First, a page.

3A. Vienna Lager
Aroma: Moderately rich German malt aroma (of Vienna and/or Munich malt). A light toasted malt aroma may be present. Similar, though less intense than Oktoberfest. Clean lager character, with no fruity esters or diacetyl. Noble hop aroma may be low to none. Caramel aroma is inappropriate.
Appearance: Light reddish amber to copper color. Bright clarity. Large, off-white, persistent head.
Flavor: Soft, elegant malt complexity is in the forefront, with a firm enough hop bitterness to provide a balanced finish. Some toasted character from the use of Vienna malt. No roasted or caramel flavor. Fairly dry finish, with both malt and hop bitterness present in the aftertaste. Noble hop flavor may be low to none.
Mouthfeel: Medium-light to medium body, with a gentle creaminess. Moderate carbonation. Smooth. Moderately crisp finish. May have a bit of alcohol warming.
Overall Impression: Characterized by soft, elegant maltiness that dries out in the finish to avoid becoming sweet.
Comments: American versions can be a bit stronger, drier and more bitter, while European versions tend to be sweeter. Many Mexican amber and dark lagers used to be more authentic, but unfortunately are now more like sweet, adjunct-laden American Dark Lagers.
History: The original amber lager developed by Anton Dreher shortly after the isolation of lager yeast. Nearly extinct in its area of origin, the style continues in Mexico where it was brought by Santiago Graf and other Austrian immigrant brewers in the late 1800s. Regrettably, most modern examples use adjuncts which lessen the rich malt complexity characteristic of the best examples of this style. The style owes much of its character to the method of malting (Vienna malt). Lighter malt character overall than Oktoberfest, yet still decidedly balanced toward malt.
Ingredients: Vienna malt provides a lightly toasty and complex, melanoidin-rich malt profile. As with Oktoberfests, only the finest quality malt should be used, along with Continental hops (preferably noble varieties). Moderately hard, carbonate-rich water. Can use some caramel malts and/or darker malts to add color and sweetness, but caramel malts shouldn’t add significant aroma and flavor and dark malts shouldn’t provide any roasted character.
|Vital Statistics:||OG: 1.046 – 1.052|
|IBUs: 18 – 30||FG: 1.010 – 1.014|
|SRM: 10 – 16||ABV: 4.5 – 5.5%|
Commercial Examples: Great Lakes Eliot Ness (unusual in its 6.2% strength and 35 IBUs), Boulevard Bobs 47 Munich-Style Lager, Negra Modelo, Old Dominion Aviator Amber Lager, Gordon Biersch Vienna Lager, Capital Wisconsin Amber, Olde Saratoga Lager, Penn Pilsner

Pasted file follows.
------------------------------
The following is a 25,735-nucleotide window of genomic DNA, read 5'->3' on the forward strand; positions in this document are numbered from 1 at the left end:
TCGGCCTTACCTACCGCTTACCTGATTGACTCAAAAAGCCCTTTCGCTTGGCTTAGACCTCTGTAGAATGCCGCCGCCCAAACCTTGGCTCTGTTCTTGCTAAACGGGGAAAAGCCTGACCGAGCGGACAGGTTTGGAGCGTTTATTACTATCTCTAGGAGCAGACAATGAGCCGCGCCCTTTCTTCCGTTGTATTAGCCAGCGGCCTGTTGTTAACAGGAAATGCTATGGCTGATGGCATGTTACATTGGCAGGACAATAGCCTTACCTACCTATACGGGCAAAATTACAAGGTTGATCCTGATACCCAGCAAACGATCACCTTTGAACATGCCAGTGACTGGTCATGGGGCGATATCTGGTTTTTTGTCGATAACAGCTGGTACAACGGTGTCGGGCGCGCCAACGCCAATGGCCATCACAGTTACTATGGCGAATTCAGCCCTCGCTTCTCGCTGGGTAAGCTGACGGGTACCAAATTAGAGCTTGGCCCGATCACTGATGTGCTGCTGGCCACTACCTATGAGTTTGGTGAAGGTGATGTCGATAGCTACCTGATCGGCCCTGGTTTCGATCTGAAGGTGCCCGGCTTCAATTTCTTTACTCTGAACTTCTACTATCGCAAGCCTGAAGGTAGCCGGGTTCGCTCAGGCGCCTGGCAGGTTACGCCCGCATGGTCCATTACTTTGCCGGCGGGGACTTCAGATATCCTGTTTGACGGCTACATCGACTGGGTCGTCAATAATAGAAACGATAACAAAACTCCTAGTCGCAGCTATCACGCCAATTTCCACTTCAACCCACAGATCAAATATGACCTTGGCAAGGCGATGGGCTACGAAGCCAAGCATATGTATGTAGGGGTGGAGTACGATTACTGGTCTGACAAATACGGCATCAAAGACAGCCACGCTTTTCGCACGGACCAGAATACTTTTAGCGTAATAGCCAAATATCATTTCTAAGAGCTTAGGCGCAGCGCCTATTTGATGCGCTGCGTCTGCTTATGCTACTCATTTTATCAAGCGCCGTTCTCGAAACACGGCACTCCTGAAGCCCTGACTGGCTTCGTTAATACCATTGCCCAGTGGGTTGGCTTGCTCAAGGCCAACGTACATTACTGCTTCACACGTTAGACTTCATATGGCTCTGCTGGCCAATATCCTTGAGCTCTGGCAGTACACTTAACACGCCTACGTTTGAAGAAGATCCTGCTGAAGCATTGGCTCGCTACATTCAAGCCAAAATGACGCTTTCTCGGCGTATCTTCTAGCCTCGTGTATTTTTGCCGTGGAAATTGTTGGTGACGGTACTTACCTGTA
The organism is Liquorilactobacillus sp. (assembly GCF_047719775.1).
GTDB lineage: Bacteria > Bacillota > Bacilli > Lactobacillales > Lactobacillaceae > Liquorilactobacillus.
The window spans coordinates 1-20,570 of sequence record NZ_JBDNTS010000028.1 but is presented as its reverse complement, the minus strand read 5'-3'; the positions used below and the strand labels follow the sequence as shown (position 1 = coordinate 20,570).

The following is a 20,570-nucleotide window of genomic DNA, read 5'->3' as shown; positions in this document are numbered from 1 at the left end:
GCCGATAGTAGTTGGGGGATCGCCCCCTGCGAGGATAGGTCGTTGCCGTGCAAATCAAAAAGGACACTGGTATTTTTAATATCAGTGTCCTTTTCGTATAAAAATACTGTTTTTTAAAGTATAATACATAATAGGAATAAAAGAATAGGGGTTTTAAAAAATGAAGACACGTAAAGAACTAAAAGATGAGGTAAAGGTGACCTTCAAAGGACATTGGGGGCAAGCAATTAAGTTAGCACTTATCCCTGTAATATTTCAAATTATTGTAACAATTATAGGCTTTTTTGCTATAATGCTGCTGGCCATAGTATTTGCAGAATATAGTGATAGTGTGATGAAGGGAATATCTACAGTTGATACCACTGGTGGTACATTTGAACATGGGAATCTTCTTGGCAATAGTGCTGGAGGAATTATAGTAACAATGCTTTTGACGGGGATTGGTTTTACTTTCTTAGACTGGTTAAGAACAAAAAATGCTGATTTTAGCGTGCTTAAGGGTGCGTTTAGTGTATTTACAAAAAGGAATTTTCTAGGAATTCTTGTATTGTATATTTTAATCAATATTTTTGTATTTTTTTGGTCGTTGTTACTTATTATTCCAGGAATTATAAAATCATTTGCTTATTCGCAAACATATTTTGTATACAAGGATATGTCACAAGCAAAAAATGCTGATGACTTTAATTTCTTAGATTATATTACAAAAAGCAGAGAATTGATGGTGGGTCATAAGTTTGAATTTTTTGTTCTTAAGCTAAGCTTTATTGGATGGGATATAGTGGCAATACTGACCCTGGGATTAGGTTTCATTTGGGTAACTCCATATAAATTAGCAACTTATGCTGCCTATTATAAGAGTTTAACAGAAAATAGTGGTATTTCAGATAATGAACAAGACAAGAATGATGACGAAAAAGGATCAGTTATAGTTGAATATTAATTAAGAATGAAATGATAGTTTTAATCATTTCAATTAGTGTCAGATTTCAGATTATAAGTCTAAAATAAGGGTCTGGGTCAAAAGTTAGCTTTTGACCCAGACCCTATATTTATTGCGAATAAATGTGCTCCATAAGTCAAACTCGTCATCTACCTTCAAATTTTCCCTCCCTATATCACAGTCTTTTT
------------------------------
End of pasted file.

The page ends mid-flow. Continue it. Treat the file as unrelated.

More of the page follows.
Aroma: Rich German malt aroma (of Vienna and/or Munich malt). A light to moderate toasted malt aroma is often present. Clean lager aroma with no fruity esters or diacetyl. No hop aroma. Caramel aroma is inappropriate.
Appearance: Dark gold to deep orange-red color. Bright clarity, with solid, off-white, foam stand.
Flavor: Initial malty sweetness, but finish is moderately dry. Distinctive and complex maltiness often includes a toasted aspect. Hop bitterness is moderate, and noble hop flavor is low to none. Balance is toward malt, though the finish is not sweet. Noticeable caramel or roasted flavors are inappropriate. Clean lager character with no diacetyl or fruity esters.
Mouthfeel: Medium body, with a creamy texture and medium carbonation. Smooth. Fully fermented, without a cloying finish.
Overall Impression: Smooth, clean, and rather rich, with a depth of malt character. This is one of the classic malty styles, with a maltiness that is often described as soft, complex, and elegant but never cloying.
Comments: Domestic German versions tend to be golden, like a strong Pils-dominated Helles. Export German versions are typically orange-amber in color, and have a distinctive toasty malt character. German beer tax law limits the OG of the style at 14?P since it is a vollbier, although American versions can be stronger. “Fest” type beers are special occasion beers that are usually stronger than their everyday counterparts.
History: Origin is credited to Gabriel Sedlmayr, based on an adaptation of the Vienna style developed by Anton Dreher around 1840, shortly after lager yeast was first isolated. Typically brewed in the spring, signaling the end of the traditional brewing season and stored in cold caves or cellars during the warm summer months. Served in autumn amidst traditional celebrations.
Ingredients: Grist varies, although German Vienna malt is often the backbone of the grain bill, with some Munich malt, Pils malt, and possibly some crystal malt. All malt should derive from the finest quality two-row barley. Continental hops, especially noble varieties, are most authentic. Somewhat alkaline water (up to 300 PPM), with significant carbonate content is welcome. A decoction mash can help develop the rich malt profile.
|Vital Statistics:||OG: 1.050 – 1.057|
|IBUs: 20 – 28||FG: 1.012 – 1.016|
|SRM: 7 – 14||ABV: 4.8 – 5.7%|
Commercial Examples: Paulaner Oktoberfest, Ayinger Oktoberfest-Märzen, Hacker-Pschorr Original Oktoberfest, Hofbräu Oktoberfest, Victory Festbier, Great Lakes Oktoberfest, Spaten Oktoberfest, Capital Oktoberfest, Gordon Biersch Märzen, Goose Island Oktoberfest, Samuel Adams Oktoberfest (a bit unusual in its late hopping)